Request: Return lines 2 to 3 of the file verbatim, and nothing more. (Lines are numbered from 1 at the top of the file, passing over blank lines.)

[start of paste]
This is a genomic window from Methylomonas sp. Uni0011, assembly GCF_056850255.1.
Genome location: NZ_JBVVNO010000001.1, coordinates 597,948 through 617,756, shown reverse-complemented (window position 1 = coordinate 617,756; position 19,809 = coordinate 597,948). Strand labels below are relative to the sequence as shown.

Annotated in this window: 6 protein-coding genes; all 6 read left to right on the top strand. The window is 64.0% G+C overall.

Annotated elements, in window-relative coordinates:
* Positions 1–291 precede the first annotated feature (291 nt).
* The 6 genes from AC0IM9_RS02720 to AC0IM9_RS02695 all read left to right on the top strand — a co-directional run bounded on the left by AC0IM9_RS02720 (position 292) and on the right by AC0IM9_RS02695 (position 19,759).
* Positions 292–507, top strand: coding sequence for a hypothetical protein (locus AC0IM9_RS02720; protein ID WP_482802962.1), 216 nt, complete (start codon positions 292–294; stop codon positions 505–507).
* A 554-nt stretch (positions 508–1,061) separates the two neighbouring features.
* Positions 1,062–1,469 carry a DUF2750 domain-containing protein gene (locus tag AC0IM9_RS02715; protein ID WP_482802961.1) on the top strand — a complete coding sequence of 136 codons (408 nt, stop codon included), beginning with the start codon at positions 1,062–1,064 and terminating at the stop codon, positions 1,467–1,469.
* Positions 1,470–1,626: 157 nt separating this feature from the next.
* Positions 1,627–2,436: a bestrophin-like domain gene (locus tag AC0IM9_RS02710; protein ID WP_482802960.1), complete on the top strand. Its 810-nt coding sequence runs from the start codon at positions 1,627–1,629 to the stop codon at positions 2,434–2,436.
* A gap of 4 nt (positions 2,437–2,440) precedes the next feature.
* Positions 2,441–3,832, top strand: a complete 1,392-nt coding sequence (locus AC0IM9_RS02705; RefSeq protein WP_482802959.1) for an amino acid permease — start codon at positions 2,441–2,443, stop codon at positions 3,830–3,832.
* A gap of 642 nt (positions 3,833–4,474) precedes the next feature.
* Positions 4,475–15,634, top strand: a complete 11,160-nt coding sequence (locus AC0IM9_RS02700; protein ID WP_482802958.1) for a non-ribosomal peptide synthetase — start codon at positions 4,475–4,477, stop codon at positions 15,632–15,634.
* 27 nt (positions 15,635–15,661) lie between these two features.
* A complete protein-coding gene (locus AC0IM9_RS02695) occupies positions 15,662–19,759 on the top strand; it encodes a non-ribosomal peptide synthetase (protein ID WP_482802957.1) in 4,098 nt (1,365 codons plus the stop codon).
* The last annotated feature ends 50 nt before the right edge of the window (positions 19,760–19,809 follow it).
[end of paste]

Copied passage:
Genome location: NZ_JBVVNO010000001.1, coordinates 597,948 through 617,756, shown reverse-complemented (window position 1 = coordinate 617,756; position 19,809 = coordinate 597,948). Strand labels below are relative to the sequence as shown.

Annotated in this window: 6 protein-coding genes; all 6 read left to right on the top strand. The window is 64.0% G+C overall.